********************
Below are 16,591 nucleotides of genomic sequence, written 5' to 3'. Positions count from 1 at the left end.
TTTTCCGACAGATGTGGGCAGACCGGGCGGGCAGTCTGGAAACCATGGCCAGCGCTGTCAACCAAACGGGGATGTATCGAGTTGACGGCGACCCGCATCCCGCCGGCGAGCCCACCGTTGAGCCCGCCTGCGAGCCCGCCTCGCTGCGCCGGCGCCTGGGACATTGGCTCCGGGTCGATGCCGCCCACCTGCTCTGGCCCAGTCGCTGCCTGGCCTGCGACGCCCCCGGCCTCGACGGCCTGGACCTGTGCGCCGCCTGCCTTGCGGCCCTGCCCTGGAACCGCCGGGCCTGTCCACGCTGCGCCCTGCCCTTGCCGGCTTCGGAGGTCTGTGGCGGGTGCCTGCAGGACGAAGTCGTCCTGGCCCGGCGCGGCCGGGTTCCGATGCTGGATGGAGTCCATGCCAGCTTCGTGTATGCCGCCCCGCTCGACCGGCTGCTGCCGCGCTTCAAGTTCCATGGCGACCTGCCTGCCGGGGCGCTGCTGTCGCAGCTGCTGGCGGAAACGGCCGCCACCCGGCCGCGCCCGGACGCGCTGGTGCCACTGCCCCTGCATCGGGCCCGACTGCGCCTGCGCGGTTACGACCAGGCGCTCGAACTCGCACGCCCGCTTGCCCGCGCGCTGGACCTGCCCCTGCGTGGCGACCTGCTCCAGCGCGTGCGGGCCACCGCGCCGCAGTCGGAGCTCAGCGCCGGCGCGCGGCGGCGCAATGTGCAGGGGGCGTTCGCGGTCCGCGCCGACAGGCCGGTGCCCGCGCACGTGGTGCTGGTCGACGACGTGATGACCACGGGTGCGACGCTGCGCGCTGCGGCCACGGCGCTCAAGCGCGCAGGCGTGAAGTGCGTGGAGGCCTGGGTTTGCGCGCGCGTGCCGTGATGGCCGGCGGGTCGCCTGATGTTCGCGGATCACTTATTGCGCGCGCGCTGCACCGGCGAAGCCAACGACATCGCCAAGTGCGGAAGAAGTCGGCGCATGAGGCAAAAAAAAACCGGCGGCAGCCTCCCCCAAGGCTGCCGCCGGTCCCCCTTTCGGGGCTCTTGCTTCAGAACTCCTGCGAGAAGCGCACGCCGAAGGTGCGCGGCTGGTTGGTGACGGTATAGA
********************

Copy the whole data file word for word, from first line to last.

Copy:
Below are 16,591 nucleotides of genomic sequence, written 5' to 3'. Positions count from 1 at the left end.
TTTTCCGACAGATGTGGGCAGACCGGGCGGGCAGTCTGGAAACCATGGCCAGCGCTGTCAACCAAACGGGGATGTATCGAGTTGACGGCGACCCGCATCCCGCCGGCGAGCCCACCGTTGAGCCCGCCTGCGAGCCCGCCTCGCTGCGCCGGCGCCTGGGACATTGGCTCCGGGTCGATGCCGCCCACCTGCTCTGGCCCAGTCGCTGCCTGGCCTGCGACGCCCCCGGCCTCGACGGCCTGGACCTGTGCGCCGCCTGCCTTGCGGCCCTGCCCTGGAACCGCCGGGCCTGTCCACGCTGCGCCCTGCCCTTGCCGGCTTCGGAGGTCTGTGGCGGGTGCCTGCAGGACGAAGTCGTCCTGGCCCGGCGCGGCCGGGTTCCGATGCTGGATGGAGTCCATGCCAGCTTCGTGTATGCCGCCCCGCTCGACCGGCTGCTGCCGCGCTTCAAGTTCCATGGCGACCTGCCTGCCGGGGCGCTGCTGTCGCAGCTGCTGGCGGAAACGGCCGCCACCCGGCCGCGCCCGGACGCGCTGGTGCCACTGCCCCTGCATCGGGCCCGACTGCGCCTGCGCGGTTACGACCAGGCGCTCGAACTCGCACGCCCGCTTGCCCGCGCGCTGGACCTGCCCCTGCGTGGCGACCTGCTCCAGCGCGTGCGGGCCACCGCGCCGCAGTCGGAGCTCAGCGCCGGCGCGCGGCGGCGCAATGTGCAGGGGGCGTTCGCGGTCCGCGCCGACAGGCCGGTGCCCGCGCACGTGGTGCTGGTCGACGACGTGATGACCACGGGTGCGACGCTGCGCGCTGCGGCCACGGCGCTCAAGCGCGCAGGCGTGAAGTGCGTGGAGGCCTGGGTTTGCGCGCGCGTGCCGTGATGGCCGGCGGGTCGCCTGATGTTCGCGGATCACTTATTGCGCGCGCGCTGCACCGGCGAAGCCAACGACATCGCCAAGTGCGGAAGAAGTCGGCGCATGAGGCAAAAAAAAACCGGCGGCAGCCTCCCCCAAGGCTGCCGCCGGTCCCCCTTTCGGGGCTCTTGCTTCAGAACTCCTGCGAGAAGCGCACGCCGAAGGTGCGCGGCTGGTTGGTGACGGTATAGA